Crimes & Disasters
Documents & Records
Mountain Line Accident
Akron & Cuyahoga Rapid Transit Co.
The Akron & Cuyahoga Rapid Transit Co. built
the road later called the mountain line. This road ran from Front
Street in the Falls across the Glen Bridge (scene of this event),
paralleled the steam roads to Bettes Corners, then by private
right of way to Furnace . St. and on to Main Street in Akron. In
1894 the Cuyahoga Falls Rapid Transit co. built a line to
Barberton. The following year they extended their line east to
Kent. During the same year, the company built a short line to
Randolph Park, along the side of Silver Lake.
An example of an open sided summer car of the
Akron Cuyahoga Falls Rapid Transit known as the Mountain
Line. Picture taken in 1905
Mountain Line Car Plunges off Glen Bridge
On June 11, 1918, occurred an event that affected the
first trolley route that made trips from Akron to Cuyahoga Falls.
This line, greatly shortened, continued for many years afterward
but was never the same, as the connection with downtown Cuyahoga
Falls was severed.
This particular Tuesday afternoon, the 4:00 o'clock run on the
mountain line to the Falls from Akron was late. The car #350 with
Leroy Bessemer, motorman and O. D. Gilmore conductor, made a stop
on the east side of the Glen Bridge at Prospect St., to let off
two persons and then moved on to the bridge at a slow rate of
speed. At a point about halfway across, the front trucks left the
rail and before motorman Bessemer realized what was happening ,
the car broke through a section of the wooden floor and the steel
railing, and plunged 105 Ft. into the Cuyahoga river.
This dreadful accident was witnessed by a crew on the Akron-Kent
Ravenna car, which was standing directly on the crossover at Front
St. (The west side of this same bridge). The conductor on the A.-K
& D car was immediately lowered on a rope by several people who
came running up having heard the terrible crash. His eyewitness
"I was the first human being to witness the results of
this terrible accident, up close. I was being lowered down to
the wreck, I could only see two bodies. The up river currents of
air made landing difficult on the rocks in the river bottom. As
my main interest was to get aid to the injured, I located the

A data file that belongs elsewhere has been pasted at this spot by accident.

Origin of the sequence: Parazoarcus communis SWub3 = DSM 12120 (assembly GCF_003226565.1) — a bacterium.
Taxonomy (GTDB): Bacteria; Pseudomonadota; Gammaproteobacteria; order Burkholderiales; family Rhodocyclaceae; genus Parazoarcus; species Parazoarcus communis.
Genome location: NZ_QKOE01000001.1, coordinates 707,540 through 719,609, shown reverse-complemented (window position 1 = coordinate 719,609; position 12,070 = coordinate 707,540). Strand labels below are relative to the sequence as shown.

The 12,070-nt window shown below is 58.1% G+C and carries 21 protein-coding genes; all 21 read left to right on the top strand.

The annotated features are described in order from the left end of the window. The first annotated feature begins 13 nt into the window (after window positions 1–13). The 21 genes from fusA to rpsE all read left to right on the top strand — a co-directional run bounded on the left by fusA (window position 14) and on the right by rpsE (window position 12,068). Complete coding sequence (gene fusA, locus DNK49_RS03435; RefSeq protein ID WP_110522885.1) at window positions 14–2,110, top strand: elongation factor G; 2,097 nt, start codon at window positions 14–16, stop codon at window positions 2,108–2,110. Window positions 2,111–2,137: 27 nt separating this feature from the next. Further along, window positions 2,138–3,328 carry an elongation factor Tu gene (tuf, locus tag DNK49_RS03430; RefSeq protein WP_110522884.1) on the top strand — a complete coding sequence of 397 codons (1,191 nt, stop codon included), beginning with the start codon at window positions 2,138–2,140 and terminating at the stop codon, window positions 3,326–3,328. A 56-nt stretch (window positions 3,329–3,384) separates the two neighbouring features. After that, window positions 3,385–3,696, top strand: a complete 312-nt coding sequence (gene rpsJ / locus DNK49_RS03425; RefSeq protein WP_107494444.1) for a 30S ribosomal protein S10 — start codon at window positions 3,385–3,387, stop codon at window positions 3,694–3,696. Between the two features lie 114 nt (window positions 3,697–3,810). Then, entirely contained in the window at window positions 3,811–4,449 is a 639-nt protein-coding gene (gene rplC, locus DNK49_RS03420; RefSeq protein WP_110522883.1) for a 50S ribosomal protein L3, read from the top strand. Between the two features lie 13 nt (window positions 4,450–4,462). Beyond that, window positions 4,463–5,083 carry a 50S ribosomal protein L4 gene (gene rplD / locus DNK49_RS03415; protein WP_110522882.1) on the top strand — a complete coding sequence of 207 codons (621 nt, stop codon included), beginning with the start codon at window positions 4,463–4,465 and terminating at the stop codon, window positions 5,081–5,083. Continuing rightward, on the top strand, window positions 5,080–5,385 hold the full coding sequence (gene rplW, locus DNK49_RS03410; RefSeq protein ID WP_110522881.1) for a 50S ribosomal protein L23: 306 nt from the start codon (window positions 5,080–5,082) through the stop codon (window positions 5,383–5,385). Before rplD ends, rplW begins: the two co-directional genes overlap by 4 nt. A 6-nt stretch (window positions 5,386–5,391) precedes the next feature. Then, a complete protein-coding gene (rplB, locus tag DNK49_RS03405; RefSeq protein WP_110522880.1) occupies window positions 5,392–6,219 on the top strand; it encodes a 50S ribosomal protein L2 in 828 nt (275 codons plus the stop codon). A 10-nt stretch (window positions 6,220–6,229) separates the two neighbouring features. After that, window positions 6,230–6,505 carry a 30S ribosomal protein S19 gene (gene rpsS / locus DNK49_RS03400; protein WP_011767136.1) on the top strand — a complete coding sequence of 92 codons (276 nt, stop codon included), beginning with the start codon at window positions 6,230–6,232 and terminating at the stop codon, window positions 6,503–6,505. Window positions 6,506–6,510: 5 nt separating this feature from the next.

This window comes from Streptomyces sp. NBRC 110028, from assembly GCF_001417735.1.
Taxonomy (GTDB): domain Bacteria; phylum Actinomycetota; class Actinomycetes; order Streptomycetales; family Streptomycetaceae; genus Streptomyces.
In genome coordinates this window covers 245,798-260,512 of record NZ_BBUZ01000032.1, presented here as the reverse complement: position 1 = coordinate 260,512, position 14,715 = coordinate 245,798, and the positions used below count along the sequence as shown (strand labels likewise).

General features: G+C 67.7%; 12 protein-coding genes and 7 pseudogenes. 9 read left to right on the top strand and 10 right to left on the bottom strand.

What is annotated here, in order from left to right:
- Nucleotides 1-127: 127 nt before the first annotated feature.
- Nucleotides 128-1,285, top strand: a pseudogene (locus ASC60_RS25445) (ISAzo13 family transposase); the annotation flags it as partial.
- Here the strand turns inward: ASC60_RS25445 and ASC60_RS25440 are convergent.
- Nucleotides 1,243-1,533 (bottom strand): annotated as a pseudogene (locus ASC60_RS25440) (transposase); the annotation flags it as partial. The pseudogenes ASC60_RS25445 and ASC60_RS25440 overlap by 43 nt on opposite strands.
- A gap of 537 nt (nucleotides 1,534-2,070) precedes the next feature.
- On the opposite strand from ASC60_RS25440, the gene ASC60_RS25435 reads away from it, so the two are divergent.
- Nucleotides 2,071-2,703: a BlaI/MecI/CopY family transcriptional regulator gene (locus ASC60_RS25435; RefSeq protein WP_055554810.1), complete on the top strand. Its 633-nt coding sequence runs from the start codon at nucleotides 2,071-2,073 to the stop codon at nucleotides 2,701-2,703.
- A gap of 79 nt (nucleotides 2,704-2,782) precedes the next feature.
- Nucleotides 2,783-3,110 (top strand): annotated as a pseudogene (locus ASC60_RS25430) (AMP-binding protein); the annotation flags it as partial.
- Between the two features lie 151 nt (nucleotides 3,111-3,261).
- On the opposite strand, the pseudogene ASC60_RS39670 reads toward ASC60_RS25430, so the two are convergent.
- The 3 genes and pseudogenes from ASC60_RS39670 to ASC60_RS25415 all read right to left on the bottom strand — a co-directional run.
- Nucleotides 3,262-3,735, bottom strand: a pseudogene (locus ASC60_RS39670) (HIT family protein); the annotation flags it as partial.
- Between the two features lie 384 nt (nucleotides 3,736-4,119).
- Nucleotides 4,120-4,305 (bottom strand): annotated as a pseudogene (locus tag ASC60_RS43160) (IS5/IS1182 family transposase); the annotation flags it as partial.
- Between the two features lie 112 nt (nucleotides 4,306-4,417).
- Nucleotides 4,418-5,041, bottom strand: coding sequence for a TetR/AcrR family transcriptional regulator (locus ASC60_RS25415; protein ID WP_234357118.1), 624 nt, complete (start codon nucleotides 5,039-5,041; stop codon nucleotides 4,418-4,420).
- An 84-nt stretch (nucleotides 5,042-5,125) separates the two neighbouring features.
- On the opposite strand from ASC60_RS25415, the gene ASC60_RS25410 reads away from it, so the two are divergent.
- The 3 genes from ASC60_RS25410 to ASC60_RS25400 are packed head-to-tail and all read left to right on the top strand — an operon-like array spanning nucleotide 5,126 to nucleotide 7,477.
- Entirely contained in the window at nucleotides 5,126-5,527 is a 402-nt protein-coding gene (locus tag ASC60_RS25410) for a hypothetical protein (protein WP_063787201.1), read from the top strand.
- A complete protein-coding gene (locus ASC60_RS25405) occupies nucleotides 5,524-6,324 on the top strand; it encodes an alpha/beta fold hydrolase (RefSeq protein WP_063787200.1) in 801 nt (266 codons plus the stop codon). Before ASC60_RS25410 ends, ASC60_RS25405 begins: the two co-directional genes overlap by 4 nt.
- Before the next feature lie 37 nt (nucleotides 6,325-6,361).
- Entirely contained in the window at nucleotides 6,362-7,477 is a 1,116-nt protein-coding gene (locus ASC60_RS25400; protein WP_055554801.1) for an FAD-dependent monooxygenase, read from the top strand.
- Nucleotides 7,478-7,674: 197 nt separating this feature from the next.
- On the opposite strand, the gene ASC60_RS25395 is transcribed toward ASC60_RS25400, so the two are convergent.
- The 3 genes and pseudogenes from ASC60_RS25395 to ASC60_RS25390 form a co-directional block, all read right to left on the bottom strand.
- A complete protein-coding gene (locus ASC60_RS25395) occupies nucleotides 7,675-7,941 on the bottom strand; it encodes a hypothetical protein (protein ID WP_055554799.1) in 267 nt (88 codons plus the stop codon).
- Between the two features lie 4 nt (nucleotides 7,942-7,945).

bodies as fast as possible, and had the people on the bridge
pull them up, The only person I believed was alive, and made a
determined effort to save, was Luizzi Pellogione, an Italian
lad, who had been thrown clear of the wreckage into deep water.,
His feeble efforts was to no avail as he drowned before I could
get help to him. By this time, men had reached the scene
from other places and I was extremely glad to turn this gruesome
job over to them."
As in today's times there always seems to be some sort of
controversy that surrounds anything that deems tragic and
interestingly enough as this gentleman was brought back up to the
bridge he was taken into custody by N. 0, T. Officials, and held
in downtown Akron for 36 hrs. Their excuse being they said, "so he
could not talk to anyone".
Leroy Bessemer, motorman, was placed in the dead wagon by
mistake, as was Henry Van Loosen, a machinist. Someone noticed a
movement by Bessemer and called a Doctor's attention. The Doctor
on close examination discovered that both Bessemer and Van
Loosen were among the living. They had both sustained broken
legs and fractured skulls, but recovered after many months of
being hospitalized and lived fairly normal lives for some years
after. In the end there appeared to be four that were dead and
Description of the N. O. T. & L. Car #350
It was built by Kuhlman in 1909.
42Ft. in length. Single end.
Double trucks, type B27F. Wheels 33 In.
Motor type WH101B2, used 4 motors with a total H.P. of 160.
Total weight 47420.
Statements made by the city officials of Cuyahoga Falls, and
the Northern Ohio Traction & Light Co.
In falling the car turned over end for end. Both trucks were
detached from the floor frame when the car struck. The roof and
sides were crushed by the impact like an egg- shell hit with a
The city officials of the Falls went on to blame the accident
onto the carelessness of the N.O.T. work train, who on the same
afternoon dunned loads of cinders along the car line. They
contended that the cinders were carried by the car wheels on to
the bridge and therefore caused the front truck to leave the
F. I. Hardy, General Supt. of the N.O.T. had this to say, "I
think it was a defect in the rolling stock and not from cinders
being the trick."
Publicity Manager Fenton of the N.O.T. said, "It was
unreasonable to think that cinders caused the front truck to
leave the track on a 12 ton car".
2d. D. Eckroad, chief engineer of the N.O.T. said, "either a
broken flange or axle or a defect in the track would cause an
accident of that nature."
Photograph Archives. Cuyahoga
Falls Library, Cuyahoga Falls, OH.
Durst Files. Cuyahoga
Falls Library, Cuyahoga Falls, OH.
Trolley Crossed Prospect Span." Cleveland Press 15 Oct.
Perry, Roy H.
"Relives Mountain Line Car Tragedy." Falls News Press
23 Aug. 1962.